- Quinnipiac University suspends men’s lacrosse team
- Quinnipiac women’s ice hockey rolls past Guelph in exhibition game
- Quinnipiac volleyball falls to Iona, 3-1, in MAAC contest
- Quinnipiac women’s soccer dominant in win over Fairfield
- Quinnipiac field hockey defeats Georgetown in Big East battle
- Quinnipiac men’s soccer tops Central Connecticut State for second straight win
- SGA releases 2018-19 election results
- Public Safety Officer Invents ‘Hooked on Baby’
- Get Cultured
- Health center to host group therapy sessions
Small classes, big experience
QU301 abroad programs see increased enrollment
More students are taking the opportunity to travel through QU 301 abroad classes.
In the 2012-2013 academic year, 137 students traveled with eight QU 301 classes, Director of Global Education Andrea Hogan said. During this academic year, 181 students have or will have travelled with 12 QU 301 courses. This semester alone, 180 students applied for five fall 2014 QU 301 classes.
Although more students are applying for the classes and trips, such as the service trip to the Dominican Republic or the European Perspective trip, they are forgetting about the numerous other QU 301 opportunities, Ewa Callahan, coordinator of the QU 301 seminar series said.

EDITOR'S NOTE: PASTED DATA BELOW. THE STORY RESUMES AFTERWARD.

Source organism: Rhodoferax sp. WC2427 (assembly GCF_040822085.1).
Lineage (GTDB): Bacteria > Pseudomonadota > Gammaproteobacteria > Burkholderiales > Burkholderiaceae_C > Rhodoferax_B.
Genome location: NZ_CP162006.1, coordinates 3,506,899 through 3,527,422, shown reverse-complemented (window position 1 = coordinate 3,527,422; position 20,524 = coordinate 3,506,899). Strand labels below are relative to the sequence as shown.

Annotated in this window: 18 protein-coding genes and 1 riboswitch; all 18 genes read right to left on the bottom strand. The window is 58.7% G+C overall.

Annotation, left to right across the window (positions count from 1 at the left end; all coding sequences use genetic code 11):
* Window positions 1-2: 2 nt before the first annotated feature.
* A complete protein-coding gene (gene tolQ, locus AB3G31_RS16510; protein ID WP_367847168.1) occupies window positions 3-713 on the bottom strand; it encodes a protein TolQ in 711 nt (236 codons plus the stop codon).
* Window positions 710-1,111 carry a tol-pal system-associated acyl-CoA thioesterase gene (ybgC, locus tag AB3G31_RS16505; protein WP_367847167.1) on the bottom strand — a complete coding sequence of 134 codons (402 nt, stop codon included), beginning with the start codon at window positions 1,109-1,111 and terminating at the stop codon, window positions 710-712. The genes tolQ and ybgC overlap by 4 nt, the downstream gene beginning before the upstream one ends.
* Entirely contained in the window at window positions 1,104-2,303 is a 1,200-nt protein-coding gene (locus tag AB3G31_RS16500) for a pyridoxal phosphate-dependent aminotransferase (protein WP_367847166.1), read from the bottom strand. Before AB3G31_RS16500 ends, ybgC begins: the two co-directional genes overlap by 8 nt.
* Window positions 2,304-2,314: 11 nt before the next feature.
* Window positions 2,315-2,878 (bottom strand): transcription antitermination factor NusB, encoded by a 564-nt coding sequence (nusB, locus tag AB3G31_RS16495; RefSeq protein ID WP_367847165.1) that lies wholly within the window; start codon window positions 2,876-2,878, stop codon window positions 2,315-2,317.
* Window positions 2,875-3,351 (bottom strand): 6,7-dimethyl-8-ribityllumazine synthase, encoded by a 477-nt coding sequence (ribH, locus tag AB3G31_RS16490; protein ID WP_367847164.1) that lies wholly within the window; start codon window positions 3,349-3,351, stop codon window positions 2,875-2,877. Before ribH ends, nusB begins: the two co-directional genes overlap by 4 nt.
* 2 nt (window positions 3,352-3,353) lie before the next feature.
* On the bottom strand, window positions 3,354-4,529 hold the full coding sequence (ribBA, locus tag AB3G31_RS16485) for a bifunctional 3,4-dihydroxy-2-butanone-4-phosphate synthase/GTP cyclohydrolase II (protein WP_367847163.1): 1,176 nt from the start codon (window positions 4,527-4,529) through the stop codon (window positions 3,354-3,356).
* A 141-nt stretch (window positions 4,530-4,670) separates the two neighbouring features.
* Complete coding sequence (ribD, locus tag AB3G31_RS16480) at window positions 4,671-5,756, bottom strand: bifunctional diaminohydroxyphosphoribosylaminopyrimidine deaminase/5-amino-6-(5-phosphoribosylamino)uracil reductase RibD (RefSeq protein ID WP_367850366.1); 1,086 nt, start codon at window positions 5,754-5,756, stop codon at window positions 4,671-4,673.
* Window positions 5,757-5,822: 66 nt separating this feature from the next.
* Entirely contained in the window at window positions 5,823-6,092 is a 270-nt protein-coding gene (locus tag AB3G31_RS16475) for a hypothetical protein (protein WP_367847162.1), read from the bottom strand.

There are approximately 10 more courses a student could apply for, Callahan said . Many classes have had the minimum number of 10 enrolled students, and many classes have had to be cancelled because not enough students enrolled in courses with trips to Turkey, Romania and Brazil, Callahan said.
With more students taking travel courses, some students say QU 301 classes are too small.
“I think going abroad is something that everyone should experience,” sophomore Lauren Kuhnel said. “But not everyone has time to spend a full semester abroad so these trips are very popular and should be bigger so more students have the opportunity to go.”
The class size for a QU 301 course is roughly 22 students to help provide a better experience, Callahan said.
“Whenever you are in a class there is an experience with your peers and with your professor which in a large group becomes dissolved,” Callahan said.
There may be traveling restrictions on transportation and costs in the foreign country if the class size is too big.
Another obstacle a QU 301 course must beat is having enough faculty members for each course.
“These are not classes we can tell faculty ‘You are teaching this’ as we would for a QU 101 or 201, because the faculty member must be willing to take and be responsible for 22 students traveling abroad,” Callahan said.
“Faculty members must apply a year in advance to be a professor of a QU 301 course”, Hogan said. “Once a faculty member is chosen it all depends on how many students apply for each trip to determine which trips go and which trips and classes have to be cancelled,” Callahan added.
The university has not confirmed what courses will be offered next spring; however, there have been new additions. A class that has a trip to Spain was new for the 2013 fall semester and the class with a trip to Costa Rica was offered again for students to apply for in 2014.
“The QU 301 courses are a great resource to go abroad that students aren’t fully aware is available to them and should take every opportunity to capitalize on,” Hogan said.